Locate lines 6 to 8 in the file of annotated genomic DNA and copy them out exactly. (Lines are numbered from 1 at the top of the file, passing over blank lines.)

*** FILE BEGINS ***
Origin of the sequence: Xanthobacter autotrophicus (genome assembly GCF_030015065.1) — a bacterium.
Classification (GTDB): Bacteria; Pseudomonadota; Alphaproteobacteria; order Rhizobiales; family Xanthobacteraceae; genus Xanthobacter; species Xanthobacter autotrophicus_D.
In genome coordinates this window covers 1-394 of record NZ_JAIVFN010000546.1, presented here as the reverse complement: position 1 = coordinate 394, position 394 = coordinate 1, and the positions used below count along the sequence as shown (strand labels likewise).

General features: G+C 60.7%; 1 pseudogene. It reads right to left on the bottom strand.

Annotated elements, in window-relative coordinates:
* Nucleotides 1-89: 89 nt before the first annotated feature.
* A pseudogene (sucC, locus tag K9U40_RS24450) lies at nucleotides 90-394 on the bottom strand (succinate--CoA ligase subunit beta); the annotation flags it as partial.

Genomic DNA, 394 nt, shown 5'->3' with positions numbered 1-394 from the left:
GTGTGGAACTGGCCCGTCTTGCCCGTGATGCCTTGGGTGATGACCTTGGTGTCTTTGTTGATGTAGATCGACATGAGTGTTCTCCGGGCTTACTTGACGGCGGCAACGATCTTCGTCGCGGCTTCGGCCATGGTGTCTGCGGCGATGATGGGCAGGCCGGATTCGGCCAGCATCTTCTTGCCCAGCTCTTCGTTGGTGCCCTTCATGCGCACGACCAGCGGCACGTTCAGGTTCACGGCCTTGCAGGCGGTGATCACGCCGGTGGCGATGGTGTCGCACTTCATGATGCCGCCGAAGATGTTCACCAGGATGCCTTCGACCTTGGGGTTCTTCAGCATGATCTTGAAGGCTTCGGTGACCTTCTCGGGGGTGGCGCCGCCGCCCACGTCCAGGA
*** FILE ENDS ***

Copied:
* Nucleotides 1-89: 89 nt before the first annotated feature.
* A pseudogene (sucC, locus tag K9U40_RS24450) lies at nucleotides 90-394 on the bottom strand (succinate--CoA ligase subunit beta); the annotation flags it as partial.

Genomic DNA, 394 nt, shown 5'->3' with positions numbered 1-394 from the left: